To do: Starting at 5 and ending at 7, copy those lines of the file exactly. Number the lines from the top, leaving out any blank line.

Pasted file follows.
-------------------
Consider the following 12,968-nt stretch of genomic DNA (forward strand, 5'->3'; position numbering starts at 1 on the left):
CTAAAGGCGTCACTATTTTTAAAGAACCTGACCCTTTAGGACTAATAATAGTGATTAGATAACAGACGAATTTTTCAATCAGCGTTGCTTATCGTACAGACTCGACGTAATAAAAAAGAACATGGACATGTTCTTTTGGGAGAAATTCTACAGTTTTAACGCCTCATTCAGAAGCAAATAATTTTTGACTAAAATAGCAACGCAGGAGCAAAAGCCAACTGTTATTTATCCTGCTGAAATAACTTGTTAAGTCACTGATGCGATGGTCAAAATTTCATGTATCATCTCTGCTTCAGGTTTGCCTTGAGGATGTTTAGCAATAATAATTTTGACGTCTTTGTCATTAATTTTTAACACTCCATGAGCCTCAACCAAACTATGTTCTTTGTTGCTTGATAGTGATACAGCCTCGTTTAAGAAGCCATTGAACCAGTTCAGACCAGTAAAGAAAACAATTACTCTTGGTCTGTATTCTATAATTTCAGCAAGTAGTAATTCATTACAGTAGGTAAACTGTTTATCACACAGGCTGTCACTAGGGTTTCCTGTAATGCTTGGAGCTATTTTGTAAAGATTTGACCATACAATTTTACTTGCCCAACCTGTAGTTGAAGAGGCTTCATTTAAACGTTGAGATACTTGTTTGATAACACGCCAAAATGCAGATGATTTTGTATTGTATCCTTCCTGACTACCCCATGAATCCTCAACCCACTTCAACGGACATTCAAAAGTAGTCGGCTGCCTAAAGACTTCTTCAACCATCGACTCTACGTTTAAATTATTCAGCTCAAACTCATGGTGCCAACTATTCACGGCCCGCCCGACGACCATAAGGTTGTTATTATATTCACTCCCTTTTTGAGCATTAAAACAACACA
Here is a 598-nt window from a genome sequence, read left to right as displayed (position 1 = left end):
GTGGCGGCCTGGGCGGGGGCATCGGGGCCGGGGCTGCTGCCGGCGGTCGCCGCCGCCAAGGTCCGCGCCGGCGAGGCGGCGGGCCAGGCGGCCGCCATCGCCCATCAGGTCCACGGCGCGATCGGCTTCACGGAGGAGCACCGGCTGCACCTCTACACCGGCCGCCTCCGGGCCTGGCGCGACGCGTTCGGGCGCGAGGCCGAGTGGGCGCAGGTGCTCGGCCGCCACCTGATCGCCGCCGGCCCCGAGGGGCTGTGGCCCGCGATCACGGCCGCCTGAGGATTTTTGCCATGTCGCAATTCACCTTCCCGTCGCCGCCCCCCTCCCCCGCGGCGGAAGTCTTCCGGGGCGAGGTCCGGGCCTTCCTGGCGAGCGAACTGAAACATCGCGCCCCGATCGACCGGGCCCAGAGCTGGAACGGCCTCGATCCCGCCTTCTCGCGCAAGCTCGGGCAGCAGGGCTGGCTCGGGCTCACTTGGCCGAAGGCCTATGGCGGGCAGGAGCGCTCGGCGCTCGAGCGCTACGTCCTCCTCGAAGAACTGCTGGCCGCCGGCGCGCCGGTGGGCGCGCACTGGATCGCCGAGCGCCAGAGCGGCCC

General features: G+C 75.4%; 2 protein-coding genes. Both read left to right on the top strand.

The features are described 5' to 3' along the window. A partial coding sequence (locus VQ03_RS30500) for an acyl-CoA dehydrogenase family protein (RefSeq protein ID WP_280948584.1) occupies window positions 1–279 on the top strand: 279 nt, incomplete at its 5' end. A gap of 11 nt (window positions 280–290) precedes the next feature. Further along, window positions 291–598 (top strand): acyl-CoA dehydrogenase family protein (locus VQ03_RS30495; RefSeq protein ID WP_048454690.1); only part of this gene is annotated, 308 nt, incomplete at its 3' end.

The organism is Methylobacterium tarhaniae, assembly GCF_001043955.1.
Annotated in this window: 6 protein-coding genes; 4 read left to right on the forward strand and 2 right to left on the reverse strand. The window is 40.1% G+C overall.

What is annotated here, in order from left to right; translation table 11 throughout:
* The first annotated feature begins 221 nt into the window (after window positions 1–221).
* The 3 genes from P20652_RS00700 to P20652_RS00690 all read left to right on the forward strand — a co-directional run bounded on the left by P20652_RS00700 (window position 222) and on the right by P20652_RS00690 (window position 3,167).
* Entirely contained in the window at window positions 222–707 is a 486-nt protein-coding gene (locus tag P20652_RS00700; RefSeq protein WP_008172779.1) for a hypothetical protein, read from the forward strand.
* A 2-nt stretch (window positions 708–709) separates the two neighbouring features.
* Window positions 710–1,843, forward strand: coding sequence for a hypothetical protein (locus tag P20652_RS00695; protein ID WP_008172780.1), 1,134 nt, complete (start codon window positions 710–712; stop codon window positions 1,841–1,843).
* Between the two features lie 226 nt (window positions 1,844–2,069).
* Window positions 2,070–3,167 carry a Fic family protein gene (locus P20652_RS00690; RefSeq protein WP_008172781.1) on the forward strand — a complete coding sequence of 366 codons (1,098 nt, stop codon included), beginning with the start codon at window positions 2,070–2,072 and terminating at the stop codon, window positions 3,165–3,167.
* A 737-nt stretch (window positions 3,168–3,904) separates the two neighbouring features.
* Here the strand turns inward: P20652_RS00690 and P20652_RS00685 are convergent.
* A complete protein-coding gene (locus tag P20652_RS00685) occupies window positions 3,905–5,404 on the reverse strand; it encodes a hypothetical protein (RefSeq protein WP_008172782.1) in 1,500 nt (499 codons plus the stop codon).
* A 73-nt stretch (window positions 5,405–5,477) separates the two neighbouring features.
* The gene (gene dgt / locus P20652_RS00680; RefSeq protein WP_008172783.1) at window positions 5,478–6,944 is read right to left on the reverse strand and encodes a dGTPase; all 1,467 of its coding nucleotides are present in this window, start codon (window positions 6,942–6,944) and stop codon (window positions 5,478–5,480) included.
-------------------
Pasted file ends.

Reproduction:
General features: G+C 75.4%; 2 protein-coding genes. Both read left to right on the top strand.

The features are described 5' to 3' along the window. A partial coding sequence (locus VQ03_RS30500) for an acyl-CoA dehydrogenase family protein (RefSeq protein ID WP_280948584.1) occupies window positions 1–279 on the top strand: 279 nt, incomplete at its 5' end. A gap of 11 nt (window positions 280–290) precedes the next feature. Further along, window positions 291–598 (top strand): acyl-CoA dehydrogenase family protein (locus VQ03_RS30495; RefSeq protein ID WP_048454690.1); only part of this gene is annotated, 308 nt, incomplete at its 3' end.

The organism is Methylobacterium tarhaniae, assembly GCF_001043955.1.